This is our Bell.
She’s her own person.
She has the same brown eyes and brown hair as her older sister, but there are a number of differences.
She’s not tall.
I haven’t measured her lately, but I believe she’s 5’2″.
Don’t ask me her weight, I truly don’t know, but she’s got muscle all over.
She’s fairly quiet.
She doesn’t mind chatting with others about everyday things, but when it comes to anything deep or emotional she reserves her comments until she knows exactly what she wants to say.
She can be just a little blunt from time to time, yet it is not seasoned with malice.
Like everyone, Bell has things she’s not too happy about in herself, and works to gain control over them.
She’s an athlete.
When she was in first grade she played soccer for one year.
Then I put all the girls in dance school and said sports was on hold.
She enjoyed dance and thrived.
The year we moved back to the US she played softball and loved it.
The following year their team was undefeated the entire year.
Then she joined track and basketball.
It was much closer to home and when I had a conflict with scheduling the school ran a bus so she had to give up softball.
Yet she found a love for track and basketball.
As our family was so blessed to watch our oldest girl run at the State Track and Field our Bell spoke to me on the way home.
“Next year when I’m in high school, my goal is to make it to State.”
She has been working hard all track season in an effort to keep her goal.
She’s well aware of the stiff competition.
I’ve told her Freshman rarely make State.
Yet everything hung on the District meet in Bend.
If she could get 1st or 2nd in either of her races she’d go.
And she did.
Despite her being ranked at 4th place before the race she took 2nd.
I was surprised to hear from her coach the next day.
He called to let me know she’d made it to State in the long jump!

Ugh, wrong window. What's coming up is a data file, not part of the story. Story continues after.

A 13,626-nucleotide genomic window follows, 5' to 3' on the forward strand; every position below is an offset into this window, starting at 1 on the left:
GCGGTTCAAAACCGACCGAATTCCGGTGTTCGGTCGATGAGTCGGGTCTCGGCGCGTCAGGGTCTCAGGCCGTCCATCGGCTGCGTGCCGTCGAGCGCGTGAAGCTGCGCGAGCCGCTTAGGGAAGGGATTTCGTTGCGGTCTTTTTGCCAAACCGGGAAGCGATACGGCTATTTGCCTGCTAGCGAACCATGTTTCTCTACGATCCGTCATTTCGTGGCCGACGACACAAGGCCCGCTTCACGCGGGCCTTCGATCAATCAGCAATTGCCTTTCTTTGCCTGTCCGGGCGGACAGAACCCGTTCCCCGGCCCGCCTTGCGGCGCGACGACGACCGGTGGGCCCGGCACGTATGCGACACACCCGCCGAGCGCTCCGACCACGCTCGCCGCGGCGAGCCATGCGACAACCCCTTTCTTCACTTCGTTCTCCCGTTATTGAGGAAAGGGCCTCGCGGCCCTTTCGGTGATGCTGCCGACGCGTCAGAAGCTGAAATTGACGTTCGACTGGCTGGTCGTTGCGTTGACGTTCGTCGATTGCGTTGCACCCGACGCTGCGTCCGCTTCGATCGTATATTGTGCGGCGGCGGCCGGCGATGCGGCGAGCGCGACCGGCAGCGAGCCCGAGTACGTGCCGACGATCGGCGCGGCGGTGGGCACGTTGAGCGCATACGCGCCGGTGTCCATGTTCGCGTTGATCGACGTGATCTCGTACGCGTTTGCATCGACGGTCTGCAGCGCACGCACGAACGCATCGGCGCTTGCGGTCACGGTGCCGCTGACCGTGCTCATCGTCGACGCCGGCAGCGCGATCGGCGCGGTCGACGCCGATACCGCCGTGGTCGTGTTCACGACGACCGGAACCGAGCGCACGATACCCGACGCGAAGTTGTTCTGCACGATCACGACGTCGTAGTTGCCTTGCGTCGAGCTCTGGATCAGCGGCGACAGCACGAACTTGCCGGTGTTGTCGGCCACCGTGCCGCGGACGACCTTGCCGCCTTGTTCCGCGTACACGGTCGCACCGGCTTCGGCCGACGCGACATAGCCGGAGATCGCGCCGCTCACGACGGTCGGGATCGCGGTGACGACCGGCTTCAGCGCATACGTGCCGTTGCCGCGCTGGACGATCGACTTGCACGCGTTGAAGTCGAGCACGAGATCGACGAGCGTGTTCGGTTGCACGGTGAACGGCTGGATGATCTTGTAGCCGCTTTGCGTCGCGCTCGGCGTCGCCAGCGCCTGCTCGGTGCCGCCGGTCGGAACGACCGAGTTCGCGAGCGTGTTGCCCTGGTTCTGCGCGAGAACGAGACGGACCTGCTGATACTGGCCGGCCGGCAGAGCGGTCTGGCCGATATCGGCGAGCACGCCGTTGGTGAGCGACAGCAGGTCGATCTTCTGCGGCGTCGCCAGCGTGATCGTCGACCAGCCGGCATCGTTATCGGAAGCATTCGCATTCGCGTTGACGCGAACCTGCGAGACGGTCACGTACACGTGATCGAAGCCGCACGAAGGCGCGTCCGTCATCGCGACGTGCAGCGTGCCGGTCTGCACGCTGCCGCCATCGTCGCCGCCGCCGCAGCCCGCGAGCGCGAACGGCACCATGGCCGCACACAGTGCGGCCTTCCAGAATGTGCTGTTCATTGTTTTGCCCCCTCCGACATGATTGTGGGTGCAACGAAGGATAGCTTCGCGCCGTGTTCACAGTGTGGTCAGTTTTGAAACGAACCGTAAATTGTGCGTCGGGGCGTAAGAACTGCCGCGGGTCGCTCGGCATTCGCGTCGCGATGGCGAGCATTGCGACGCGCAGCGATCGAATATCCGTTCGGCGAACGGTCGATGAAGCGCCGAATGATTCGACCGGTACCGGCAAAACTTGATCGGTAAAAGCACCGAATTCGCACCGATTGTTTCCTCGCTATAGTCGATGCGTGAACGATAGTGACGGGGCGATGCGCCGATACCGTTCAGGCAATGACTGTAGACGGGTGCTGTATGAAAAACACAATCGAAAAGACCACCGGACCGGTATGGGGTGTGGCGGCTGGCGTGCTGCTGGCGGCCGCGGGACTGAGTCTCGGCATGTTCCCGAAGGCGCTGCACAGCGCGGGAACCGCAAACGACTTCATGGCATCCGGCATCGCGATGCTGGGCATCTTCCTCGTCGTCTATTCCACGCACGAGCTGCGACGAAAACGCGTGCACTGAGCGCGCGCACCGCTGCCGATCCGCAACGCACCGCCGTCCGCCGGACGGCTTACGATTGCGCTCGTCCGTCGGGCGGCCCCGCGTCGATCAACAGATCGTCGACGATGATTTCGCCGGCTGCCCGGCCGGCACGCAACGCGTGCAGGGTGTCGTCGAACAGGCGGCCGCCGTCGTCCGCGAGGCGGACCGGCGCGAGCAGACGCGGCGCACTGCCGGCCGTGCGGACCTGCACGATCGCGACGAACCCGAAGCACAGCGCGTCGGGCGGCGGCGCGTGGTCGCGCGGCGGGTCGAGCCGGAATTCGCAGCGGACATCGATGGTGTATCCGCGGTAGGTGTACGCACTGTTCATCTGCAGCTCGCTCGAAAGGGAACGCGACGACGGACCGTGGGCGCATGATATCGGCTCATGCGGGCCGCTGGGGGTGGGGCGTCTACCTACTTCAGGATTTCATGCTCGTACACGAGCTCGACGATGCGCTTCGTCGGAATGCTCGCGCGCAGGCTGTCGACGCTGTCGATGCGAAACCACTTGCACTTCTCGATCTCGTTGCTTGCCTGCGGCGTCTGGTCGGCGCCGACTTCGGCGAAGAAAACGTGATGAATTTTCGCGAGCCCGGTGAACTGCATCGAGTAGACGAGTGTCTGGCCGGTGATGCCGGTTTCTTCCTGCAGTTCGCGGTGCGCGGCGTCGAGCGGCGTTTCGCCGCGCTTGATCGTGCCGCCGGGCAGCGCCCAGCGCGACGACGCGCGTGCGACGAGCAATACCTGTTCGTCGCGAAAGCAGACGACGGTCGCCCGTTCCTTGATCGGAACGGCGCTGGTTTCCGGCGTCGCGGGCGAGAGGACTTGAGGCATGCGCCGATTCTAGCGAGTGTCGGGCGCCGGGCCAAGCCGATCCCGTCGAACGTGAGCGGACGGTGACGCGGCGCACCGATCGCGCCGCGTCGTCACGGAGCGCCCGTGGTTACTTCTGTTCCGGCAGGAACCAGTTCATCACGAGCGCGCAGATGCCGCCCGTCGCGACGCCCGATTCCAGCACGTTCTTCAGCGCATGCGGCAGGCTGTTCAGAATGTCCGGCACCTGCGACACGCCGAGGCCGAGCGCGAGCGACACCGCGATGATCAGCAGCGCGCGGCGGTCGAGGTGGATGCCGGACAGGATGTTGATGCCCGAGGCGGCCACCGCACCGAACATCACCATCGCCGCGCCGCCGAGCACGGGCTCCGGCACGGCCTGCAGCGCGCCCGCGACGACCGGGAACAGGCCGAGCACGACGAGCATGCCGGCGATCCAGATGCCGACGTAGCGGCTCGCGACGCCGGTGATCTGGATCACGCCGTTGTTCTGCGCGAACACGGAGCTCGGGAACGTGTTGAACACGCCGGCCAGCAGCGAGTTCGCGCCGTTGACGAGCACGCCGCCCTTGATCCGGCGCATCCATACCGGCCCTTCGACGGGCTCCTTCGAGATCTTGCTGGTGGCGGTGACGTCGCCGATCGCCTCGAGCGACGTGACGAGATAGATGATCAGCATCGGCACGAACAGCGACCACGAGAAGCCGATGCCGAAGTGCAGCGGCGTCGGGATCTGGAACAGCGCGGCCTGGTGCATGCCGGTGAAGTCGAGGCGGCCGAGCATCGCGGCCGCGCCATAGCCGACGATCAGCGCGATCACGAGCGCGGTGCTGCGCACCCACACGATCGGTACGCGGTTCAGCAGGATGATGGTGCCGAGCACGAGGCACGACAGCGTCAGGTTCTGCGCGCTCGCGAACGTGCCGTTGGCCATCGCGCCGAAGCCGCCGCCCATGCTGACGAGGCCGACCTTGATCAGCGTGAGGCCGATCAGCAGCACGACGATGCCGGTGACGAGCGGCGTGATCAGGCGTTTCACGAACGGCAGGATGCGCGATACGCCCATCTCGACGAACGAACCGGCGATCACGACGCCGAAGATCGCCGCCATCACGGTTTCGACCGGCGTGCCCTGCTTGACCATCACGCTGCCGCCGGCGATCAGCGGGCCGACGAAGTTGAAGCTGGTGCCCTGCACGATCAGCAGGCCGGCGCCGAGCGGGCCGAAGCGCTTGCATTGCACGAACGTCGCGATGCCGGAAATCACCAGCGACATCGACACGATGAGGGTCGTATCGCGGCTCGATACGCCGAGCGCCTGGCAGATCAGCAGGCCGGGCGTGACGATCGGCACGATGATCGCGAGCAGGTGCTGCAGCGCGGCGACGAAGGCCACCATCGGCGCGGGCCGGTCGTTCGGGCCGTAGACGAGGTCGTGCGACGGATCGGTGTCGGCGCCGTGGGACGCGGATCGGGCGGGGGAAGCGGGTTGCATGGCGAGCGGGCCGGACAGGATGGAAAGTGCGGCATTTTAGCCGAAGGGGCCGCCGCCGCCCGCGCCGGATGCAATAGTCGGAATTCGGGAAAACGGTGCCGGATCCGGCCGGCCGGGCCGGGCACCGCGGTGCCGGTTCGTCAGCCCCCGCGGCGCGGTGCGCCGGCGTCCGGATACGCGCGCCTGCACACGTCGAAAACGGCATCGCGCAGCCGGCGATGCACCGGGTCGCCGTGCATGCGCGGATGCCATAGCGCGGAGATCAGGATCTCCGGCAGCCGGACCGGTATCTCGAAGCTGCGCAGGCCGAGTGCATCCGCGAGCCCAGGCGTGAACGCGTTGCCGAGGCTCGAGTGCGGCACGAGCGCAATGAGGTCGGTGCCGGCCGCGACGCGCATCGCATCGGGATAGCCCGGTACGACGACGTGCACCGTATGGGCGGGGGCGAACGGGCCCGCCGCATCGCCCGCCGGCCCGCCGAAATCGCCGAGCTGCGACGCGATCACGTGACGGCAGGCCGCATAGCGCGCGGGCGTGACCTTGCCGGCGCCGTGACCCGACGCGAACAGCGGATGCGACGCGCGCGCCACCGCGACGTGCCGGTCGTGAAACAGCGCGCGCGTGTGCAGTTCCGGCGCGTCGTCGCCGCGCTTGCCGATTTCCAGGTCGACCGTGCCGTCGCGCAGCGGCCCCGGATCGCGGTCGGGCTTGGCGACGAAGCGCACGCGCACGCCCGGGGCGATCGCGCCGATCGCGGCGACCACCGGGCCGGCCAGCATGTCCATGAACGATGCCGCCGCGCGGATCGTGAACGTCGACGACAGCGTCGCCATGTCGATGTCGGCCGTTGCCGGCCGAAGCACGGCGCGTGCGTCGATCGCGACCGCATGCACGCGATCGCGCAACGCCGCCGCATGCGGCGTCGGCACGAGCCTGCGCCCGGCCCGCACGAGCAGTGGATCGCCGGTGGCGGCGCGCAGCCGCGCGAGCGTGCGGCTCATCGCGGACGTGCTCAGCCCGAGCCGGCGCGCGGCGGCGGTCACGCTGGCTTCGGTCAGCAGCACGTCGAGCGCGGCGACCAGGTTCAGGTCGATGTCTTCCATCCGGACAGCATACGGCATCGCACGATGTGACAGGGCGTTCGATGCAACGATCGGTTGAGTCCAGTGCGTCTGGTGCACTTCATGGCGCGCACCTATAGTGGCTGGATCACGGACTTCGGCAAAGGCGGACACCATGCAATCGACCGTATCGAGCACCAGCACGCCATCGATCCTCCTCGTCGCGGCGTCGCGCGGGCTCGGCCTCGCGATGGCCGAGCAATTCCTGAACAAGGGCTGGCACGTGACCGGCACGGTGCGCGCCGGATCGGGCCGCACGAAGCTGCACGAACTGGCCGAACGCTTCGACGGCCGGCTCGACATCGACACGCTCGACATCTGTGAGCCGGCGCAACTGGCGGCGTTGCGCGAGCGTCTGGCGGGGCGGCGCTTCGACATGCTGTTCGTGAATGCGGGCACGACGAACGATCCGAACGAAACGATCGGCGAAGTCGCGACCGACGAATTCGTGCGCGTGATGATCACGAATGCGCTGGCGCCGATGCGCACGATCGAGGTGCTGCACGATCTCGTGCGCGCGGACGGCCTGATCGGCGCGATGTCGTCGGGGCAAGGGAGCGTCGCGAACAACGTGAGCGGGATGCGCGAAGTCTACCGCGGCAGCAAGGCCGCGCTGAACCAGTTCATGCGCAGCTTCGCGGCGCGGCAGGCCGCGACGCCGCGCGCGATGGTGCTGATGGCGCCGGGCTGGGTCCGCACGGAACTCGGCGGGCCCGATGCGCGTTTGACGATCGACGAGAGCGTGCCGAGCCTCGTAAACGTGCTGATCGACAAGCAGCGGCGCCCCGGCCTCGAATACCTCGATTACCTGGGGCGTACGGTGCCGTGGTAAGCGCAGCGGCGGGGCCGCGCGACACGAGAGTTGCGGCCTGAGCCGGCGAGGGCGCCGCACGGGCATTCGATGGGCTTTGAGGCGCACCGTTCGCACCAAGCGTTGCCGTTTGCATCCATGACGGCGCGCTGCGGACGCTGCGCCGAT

I was surprised.
She had jumped her best jump ever at the meet, but I didn’t think it was good enough.
So after yesterday’s meet where she jumped in the long jump and ran the preliminary race in the 400 she turned to me.
“God has really blessed me.”
I smiled and reached over to place my hand on her.
“Yes He certainly has.”
Her next words surprised me.
“How do I let people know that I’m just a vessel God is using? After I race people say, ‘Good job!’ and all I can do is say thanks between breaths.”
“Honey, you tell people about God’s blessing in the other times, those moments when people say, ‘I read your name in the paper.'”
It wasn’t until this morning I began to see another side of the whole affair.
She was able to make the cut and will be running today in the 400, but she didn’t say much about her poor turn out in the long jump. She didn’t even jump a personal record.
She was nervous and her footing off the board wasn’t the best.
Yet as she spoke of the long jump it was the joy of friends she’s made who were also jumping.
In her reflections at the end of the day she didn’t show the least bit of disappointment or discouragement.
She was simply thankful to God for His blessing her with the ability to get this far.
This humility in our Bell has prompted me to look closer at my own heart.
Am I thankful for the blessings or just eager to attain more?
Am I thoughtful as to how to give glory back to God for His gifts or simply smug in the face of those around me?
God forbid that I ever take the credit for His hand in my life.
As I spend my morning in prayer for our day I smile.
What a blessing to have such a humble daughter.
What a gift to be able to watch our daughter compete at any level.
What a joy to hear her praise God for His gifts!
I can say it:
“God has really blessed me!”